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Op-Ed: Christopher Columbus — Admiral of the Ocean Sea

By Gloria Cipollini Endres

As we prepare to celebrate another national holiday commemorating the first landing, on Oct. 12, 1492, by the Renaissance Italian-born explorer Christopher Columbus on the Caribbean island he named San Salvador, many modern pundits are taking issue with his achievements, character and legacy. They strongly object, for example, to the word “discover” because, after all, there were already millions of indigenous people here, plus those Viking sailors who reached the North American continent earlier. They want to eliminate his images and change the name of the holiday and any place that honors him. Complaining about naming part of Delaware Avenue “Columbus Boulevard” is just one example. Behind their agenda is an attempt to denigrate his Italian Catholic heritage, while elevating an aboriginal culture to an unrealistic status. The mistake these protesters make is judging the man through the lens of modern mores and politics, where it does not apply.

Columbus did navigate a voyage of discovery. He was searching for a safer and faster route to the gold, spices, and other goods of the Orient. He hoped that this treasure would not only help defend and spread Christianity but also enrich his royal sponsors, himself and his descendants. The Spanish monarchs, Ferdinand and Isabella, promised to name him Admiral of the Ocean Sea if he was successful. His motivations were in descending order: God; Gold; and Glory.

Christopher Columbus may not have been the first human being to set foot on the American continents, but he literally opened a vast New World to the rest of humanity. According to the Order of the Sons of Italy, “The arrival of Columbus in 1492 marks the beginning of recorded history in America.”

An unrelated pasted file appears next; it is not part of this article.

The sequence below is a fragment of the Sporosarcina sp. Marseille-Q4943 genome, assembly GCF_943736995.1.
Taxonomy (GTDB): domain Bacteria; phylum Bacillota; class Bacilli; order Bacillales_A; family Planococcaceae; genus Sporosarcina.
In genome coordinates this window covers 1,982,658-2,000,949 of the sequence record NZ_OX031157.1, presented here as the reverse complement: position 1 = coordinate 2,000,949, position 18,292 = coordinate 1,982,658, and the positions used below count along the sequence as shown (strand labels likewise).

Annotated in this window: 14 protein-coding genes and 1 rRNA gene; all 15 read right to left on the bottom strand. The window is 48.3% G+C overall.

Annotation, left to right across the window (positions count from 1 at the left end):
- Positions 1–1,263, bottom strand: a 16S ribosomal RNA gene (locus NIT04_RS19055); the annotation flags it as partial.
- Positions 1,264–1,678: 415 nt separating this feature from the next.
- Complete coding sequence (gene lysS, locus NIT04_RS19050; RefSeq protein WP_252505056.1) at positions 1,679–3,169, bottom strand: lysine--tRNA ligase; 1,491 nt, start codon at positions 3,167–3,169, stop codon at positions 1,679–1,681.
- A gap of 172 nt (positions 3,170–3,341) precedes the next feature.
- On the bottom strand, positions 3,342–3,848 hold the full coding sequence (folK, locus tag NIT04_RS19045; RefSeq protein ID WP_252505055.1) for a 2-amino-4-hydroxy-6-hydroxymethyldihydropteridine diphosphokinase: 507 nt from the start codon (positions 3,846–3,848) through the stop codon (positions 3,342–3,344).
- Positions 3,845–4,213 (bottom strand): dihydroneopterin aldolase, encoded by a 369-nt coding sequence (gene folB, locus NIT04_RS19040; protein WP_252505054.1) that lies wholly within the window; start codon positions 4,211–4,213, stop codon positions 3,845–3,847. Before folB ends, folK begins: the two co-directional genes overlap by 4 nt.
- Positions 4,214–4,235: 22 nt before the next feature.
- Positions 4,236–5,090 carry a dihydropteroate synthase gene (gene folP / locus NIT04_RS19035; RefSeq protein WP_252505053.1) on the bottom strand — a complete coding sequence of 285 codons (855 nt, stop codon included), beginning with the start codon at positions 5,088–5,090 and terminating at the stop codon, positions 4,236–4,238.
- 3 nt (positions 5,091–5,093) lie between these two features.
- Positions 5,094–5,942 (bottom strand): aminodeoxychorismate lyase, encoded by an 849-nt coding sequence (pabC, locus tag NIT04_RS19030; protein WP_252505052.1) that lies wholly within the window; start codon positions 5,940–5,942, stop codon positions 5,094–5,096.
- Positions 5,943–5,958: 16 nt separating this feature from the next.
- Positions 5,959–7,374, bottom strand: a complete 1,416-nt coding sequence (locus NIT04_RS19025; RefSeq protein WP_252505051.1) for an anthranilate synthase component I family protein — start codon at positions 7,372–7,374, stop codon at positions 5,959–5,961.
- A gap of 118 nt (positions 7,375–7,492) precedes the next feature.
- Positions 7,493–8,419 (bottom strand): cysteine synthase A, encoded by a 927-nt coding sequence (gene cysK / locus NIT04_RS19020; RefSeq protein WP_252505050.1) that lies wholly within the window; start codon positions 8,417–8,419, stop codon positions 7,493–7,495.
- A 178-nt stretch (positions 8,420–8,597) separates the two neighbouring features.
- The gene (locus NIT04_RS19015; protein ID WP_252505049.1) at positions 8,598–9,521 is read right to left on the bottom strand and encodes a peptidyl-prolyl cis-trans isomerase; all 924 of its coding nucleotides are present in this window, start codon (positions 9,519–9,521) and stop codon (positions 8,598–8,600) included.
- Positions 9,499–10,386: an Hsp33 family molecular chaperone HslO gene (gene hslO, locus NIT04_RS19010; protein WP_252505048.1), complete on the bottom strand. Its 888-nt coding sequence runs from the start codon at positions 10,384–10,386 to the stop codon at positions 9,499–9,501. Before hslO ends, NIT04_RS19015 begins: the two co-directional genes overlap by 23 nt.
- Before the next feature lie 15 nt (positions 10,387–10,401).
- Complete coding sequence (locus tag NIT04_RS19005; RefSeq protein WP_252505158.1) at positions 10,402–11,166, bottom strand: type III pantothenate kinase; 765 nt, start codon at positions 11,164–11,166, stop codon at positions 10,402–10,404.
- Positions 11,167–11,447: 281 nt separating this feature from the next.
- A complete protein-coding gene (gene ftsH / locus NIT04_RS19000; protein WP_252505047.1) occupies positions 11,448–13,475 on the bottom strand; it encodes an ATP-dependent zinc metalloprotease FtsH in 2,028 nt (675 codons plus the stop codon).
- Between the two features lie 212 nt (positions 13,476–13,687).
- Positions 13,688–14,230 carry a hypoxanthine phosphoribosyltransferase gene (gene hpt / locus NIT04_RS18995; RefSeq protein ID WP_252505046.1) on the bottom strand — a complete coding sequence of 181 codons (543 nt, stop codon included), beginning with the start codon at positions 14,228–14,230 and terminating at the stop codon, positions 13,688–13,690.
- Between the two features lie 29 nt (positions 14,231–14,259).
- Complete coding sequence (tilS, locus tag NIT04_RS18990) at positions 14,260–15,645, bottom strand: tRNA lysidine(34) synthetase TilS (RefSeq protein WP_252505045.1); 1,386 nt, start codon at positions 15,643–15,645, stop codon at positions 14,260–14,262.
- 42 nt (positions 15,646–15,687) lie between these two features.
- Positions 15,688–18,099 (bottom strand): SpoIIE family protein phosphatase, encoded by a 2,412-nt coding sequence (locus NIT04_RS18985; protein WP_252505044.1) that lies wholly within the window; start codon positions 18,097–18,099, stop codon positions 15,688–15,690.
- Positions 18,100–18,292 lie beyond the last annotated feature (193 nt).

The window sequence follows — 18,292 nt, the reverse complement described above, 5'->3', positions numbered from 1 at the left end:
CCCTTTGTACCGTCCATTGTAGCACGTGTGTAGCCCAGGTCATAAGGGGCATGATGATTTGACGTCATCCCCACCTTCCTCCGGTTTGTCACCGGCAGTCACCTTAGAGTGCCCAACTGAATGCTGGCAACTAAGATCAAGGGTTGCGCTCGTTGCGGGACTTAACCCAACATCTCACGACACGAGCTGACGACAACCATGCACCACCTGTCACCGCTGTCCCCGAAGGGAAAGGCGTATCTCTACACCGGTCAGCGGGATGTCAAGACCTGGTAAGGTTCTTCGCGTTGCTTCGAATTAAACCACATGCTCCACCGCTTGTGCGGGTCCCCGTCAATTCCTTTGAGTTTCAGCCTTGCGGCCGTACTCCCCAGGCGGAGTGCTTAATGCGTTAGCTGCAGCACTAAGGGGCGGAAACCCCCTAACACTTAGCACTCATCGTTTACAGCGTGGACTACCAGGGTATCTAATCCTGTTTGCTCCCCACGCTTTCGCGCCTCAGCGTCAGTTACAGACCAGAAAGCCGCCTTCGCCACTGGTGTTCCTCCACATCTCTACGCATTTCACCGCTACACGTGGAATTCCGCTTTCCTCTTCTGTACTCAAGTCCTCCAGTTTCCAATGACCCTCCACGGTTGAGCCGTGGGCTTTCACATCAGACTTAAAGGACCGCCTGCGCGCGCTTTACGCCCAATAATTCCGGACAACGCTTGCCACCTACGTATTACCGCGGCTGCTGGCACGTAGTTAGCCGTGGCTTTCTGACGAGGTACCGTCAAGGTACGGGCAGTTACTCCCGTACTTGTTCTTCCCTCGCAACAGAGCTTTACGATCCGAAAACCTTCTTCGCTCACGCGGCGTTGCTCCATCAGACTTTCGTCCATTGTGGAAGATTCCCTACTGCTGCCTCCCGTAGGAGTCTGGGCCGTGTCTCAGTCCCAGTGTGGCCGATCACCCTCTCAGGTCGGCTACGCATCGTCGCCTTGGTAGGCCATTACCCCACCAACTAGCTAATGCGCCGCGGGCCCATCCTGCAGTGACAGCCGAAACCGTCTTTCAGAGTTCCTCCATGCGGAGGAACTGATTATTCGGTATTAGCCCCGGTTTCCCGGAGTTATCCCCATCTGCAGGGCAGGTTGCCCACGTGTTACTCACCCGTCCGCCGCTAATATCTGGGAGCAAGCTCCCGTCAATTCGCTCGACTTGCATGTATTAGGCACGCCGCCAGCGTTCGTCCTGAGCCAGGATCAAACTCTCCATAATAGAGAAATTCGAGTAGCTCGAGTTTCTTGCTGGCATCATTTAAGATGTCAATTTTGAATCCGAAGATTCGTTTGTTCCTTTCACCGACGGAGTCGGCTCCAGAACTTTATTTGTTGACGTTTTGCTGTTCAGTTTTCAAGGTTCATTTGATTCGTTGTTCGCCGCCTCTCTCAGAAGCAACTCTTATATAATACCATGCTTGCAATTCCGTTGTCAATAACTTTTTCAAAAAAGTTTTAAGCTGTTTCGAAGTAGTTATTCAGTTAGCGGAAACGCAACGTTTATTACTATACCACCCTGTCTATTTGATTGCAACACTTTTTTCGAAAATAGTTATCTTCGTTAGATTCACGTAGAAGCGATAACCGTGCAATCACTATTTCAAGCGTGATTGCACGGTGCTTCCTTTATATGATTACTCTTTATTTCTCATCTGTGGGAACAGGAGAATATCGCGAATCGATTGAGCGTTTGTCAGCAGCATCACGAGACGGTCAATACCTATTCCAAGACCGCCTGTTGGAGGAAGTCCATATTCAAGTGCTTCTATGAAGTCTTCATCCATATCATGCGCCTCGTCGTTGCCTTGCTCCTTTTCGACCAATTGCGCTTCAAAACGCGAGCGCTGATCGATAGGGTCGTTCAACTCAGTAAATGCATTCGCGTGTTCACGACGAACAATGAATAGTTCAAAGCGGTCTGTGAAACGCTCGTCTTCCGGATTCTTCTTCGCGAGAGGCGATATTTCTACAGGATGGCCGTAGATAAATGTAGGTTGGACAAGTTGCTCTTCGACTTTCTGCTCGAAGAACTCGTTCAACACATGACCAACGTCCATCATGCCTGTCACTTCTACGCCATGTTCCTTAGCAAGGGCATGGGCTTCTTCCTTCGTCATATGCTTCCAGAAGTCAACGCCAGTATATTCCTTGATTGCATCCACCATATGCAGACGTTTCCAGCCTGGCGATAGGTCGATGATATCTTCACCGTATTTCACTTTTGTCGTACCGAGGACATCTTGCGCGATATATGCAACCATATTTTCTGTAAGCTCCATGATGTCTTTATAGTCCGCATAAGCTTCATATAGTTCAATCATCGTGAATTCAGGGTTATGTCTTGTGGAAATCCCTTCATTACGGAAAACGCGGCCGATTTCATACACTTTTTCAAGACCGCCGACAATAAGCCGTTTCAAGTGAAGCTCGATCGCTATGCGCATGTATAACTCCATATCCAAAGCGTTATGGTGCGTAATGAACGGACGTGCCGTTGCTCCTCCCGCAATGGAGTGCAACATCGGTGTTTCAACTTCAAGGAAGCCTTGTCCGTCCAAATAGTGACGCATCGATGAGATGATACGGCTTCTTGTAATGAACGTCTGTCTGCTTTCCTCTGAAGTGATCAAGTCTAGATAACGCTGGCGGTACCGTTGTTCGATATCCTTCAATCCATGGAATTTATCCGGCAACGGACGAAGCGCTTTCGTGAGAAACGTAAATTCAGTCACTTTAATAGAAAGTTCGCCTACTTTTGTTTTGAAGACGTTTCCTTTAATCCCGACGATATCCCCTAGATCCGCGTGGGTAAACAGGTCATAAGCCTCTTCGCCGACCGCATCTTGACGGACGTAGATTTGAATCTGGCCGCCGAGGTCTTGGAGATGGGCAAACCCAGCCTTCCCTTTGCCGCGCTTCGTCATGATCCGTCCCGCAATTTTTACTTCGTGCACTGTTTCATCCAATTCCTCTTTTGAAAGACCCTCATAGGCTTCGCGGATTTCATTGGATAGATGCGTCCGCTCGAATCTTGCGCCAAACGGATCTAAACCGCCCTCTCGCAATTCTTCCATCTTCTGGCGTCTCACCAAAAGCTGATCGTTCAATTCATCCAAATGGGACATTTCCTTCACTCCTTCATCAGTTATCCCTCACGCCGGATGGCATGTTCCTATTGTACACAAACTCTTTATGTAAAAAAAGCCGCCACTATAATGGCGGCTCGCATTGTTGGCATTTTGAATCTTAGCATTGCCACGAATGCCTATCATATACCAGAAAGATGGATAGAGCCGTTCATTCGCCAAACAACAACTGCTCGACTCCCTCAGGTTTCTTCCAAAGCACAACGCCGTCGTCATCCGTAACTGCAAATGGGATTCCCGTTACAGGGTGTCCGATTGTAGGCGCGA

Through storms, shipwrecks and failing health, Columbus made altogether four voyages to the New World. He continued to believe that Cuba was part of China, but during his third voyage, he discovered a river of fresh water flowing into the ocean from what is now Venezuela and understood that he had found a new continent. His ships just missed landing in Florida, so he never actually touched North America. He always believed that this new southern landmass was just hanging off China.

There have been concerns about the way Columbus treated the natives he encountered. Although he befriended the first people he met, he did capture others and brought them back to show the Spanish Court, along with gold jewelry, pearls, a tobacco plant, a pineapple and a turkey. The king and queen ordered him to return and establish friendly relations with the natives.
But when Columbus returned on his second voyage to Hispaniola, where he had left some of his men, he learned they had all been killed in a dispute with the natives. Indigenous people had their own violent traditions, including: tribal warfare, torture, human sacrifice, and cannibalism. Slavery was widely practiced in the 15th century around the world, including by some Native American tribes. Columbus, against the wishes of the Crown, captured more than a thousand people from one tribe and handed them to another tribe as slaves.